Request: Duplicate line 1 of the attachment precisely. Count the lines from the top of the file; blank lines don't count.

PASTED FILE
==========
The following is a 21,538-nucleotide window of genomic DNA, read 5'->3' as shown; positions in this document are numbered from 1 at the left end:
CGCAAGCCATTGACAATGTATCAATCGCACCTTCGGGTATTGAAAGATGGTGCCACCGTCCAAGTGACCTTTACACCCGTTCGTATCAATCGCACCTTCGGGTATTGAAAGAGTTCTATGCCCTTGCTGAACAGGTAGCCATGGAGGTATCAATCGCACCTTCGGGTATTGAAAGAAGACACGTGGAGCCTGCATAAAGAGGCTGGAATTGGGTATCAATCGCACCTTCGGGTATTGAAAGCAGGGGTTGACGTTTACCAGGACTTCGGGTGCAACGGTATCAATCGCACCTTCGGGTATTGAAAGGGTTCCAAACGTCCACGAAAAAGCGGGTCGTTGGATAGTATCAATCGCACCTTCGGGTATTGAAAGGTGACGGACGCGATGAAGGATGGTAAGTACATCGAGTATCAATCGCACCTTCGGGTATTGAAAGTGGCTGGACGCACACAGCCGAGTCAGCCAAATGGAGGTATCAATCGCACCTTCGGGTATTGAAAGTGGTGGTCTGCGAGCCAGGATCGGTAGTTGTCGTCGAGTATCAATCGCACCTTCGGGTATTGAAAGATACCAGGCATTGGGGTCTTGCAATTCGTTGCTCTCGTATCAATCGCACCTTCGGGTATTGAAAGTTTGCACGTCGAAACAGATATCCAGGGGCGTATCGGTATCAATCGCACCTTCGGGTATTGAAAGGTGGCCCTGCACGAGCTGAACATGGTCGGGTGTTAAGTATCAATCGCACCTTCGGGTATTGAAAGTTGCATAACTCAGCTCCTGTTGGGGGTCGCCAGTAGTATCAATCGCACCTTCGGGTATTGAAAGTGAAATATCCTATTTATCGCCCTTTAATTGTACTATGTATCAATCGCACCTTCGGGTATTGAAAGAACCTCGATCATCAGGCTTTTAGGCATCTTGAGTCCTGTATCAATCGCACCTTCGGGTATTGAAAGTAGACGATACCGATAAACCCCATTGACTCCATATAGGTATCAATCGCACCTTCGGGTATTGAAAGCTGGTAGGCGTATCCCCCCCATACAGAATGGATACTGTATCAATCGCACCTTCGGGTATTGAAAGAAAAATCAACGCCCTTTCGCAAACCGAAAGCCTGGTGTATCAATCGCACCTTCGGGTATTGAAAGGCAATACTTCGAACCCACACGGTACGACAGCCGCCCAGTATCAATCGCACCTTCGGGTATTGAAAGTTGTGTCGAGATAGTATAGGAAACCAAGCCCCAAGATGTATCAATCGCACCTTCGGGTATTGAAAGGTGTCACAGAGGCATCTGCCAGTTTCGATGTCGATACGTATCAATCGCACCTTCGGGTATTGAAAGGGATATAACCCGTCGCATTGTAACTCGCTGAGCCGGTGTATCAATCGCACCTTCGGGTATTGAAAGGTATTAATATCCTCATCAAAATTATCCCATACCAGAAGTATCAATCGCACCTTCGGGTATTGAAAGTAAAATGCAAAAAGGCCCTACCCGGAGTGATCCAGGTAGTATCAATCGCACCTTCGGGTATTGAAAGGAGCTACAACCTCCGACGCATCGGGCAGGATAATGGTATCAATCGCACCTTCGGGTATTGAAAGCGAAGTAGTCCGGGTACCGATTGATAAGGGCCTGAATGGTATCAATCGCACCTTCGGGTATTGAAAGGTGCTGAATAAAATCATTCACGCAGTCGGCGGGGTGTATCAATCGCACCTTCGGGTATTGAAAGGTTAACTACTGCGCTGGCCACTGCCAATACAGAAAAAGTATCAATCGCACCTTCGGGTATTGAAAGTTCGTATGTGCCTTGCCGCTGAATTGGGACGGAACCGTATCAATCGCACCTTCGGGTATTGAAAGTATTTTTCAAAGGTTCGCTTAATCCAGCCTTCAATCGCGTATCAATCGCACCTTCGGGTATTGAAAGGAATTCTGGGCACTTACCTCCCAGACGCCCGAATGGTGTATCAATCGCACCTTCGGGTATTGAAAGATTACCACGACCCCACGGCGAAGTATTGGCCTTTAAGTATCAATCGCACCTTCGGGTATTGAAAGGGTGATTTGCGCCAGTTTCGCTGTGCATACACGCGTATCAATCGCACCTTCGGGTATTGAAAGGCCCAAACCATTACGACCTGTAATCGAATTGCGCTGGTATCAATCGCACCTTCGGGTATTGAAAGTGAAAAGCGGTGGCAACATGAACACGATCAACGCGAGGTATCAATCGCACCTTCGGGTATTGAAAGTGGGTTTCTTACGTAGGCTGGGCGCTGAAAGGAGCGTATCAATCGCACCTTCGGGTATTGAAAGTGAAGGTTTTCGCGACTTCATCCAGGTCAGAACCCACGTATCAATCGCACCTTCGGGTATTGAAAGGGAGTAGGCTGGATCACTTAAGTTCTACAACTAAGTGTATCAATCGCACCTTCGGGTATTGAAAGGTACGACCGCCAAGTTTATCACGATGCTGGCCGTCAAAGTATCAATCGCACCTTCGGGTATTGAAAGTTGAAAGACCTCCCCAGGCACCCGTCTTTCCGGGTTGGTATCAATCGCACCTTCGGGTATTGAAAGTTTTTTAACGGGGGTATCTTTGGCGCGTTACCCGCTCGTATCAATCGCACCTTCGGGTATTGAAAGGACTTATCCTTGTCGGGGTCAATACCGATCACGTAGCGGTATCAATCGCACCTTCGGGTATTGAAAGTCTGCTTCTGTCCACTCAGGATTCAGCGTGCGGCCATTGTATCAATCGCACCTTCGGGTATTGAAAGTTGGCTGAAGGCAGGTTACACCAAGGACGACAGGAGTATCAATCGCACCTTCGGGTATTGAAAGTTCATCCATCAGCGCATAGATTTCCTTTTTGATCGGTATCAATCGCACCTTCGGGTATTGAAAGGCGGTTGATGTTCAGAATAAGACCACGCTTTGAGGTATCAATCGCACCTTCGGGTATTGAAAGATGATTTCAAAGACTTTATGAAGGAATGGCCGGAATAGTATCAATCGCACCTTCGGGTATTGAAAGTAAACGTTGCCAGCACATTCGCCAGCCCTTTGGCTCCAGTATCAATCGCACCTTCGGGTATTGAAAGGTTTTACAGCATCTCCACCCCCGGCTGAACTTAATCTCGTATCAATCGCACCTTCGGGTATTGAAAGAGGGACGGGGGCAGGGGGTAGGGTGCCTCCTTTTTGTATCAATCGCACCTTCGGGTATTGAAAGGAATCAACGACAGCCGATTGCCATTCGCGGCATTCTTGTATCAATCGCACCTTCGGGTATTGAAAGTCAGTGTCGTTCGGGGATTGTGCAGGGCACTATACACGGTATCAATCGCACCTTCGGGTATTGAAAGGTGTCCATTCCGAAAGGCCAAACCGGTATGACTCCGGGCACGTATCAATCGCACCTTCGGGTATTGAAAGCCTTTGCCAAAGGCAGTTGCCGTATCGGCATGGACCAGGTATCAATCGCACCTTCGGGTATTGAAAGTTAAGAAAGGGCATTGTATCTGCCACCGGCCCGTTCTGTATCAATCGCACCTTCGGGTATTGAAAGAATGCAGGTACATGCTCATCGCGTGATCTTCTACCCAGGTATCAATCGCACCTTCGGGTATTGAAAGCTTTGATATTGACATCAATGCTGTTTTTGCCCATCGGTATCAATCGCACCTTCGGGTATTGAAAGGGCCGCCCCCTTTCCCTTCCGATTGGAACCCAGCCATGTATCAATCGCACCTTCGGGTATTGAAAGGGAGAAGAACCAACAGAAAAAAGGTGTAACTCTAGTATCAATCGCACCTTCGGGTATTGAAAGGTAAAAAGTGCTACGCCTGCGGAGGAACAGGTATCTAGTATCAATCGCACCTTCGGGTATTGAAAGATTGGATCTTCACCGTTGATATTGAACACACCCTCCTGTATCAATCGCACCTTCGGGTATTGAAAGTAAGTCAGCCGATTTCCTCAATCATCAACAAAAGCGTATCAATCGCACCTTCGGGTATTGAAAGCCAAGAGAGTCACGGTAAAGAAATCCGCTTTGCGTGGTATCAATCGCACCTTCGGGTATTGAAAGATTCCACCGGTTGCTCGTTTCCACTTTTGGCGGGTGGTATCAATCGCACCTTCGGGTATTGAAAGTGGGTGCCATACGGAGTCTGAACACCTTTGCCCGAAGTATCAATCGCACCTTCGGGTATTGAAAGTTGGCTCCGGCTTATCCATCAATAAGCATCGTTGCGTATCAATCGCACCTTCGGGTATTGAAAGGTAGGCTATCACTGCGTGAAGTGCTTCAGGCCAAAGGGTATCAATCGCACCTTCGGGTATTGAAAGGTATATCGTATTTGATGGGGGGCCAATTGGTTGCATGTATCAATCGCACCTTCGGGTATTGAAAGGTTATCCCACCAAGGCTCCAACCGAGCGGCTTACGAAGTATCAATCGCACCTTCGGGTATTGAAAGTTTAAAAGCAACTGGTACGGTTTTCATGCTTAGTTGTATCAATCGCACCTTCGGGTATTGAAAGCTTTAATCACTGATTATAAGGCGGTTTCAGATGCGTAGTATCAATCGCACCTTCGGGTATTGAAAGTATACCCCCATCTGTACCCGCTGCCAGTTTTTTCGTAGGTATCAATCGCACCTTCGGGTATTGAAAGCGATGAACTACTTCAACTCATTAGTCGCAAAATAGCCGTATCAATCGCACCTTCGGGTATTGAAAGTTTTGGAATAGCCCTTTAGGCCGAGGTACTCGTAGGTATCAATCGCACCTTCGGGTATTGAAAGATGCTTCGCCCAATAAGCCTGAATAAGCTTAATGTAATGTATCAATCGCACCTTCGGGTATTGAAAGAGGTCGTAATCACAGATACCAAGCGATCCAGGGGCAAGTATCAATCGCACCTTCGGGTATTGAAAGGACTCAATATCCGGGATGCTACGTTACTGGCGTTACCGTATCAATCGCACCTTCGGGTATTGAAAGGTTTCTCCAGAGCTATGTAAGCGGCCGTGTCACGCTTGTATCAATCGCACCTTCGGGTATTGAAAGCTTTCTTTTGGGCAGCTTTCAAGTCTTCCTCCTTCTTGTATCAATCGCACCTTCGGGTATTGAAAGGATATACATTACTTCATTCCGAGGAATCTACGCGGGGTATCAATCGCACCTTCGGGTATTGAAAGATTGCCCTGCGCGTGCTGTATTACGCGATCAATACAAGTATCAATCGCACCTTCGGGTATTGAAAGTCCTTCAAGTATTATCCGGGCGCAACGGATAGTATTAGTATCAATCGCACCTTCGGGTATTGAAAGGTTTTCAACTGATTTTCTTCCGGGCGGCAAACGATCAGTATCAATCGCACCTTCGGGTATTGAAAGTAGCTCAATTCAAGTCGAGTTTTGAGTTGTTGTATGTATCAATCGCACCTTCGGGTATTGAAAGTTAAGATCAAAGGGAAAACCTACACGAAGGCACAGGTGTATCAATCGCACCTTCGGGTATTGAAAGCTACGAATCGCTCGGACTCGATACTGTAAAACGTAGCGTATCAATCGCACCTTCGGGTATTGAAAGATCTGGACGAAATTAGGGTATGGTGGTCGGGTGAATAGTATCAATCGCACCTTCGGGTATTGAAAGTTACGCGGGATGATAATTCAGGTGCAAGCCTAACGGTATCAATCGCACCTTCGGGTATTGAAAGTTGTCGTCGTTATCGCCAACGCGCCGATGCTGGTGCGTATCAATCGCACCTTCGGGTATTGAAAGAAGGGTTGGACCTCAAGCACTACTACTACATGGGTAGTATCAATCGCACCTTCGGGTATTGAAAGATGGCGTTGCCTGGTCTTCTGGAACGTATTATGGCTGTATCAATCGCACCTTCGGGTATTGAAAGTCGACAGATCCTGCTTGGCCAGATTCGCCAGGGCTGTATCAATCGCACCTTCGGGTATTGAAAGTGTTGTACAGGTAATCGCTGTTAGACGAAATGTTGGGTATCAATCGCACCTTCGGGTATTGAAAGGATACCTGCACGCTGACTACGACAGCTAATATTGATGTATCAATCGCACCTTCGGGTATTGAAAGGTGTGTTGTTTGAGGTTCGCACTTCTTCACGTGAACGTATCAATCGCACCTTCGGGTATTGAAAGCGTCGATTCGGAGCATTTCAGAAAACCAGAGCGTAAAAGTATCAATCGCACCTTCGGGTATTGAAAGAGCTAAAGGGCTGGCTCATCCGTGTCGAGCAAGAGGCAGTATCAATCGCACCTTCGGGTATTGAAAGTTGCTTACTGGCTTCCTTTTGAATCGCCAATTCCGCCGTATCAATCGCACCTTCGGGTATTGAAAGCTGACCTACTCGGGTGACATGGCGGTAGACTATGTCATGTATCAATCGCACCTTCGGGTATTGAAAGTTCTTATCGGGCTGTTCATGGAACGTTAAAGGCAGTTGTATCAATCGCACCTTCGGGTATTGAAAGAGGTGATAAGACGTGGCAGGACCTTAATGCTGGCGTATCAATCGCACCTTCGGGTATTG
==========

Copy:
The following is a 21,538-nucleotide window of genomic DNA, read 5'->3' as shown; positions in this document are numbered from 1 at the left end: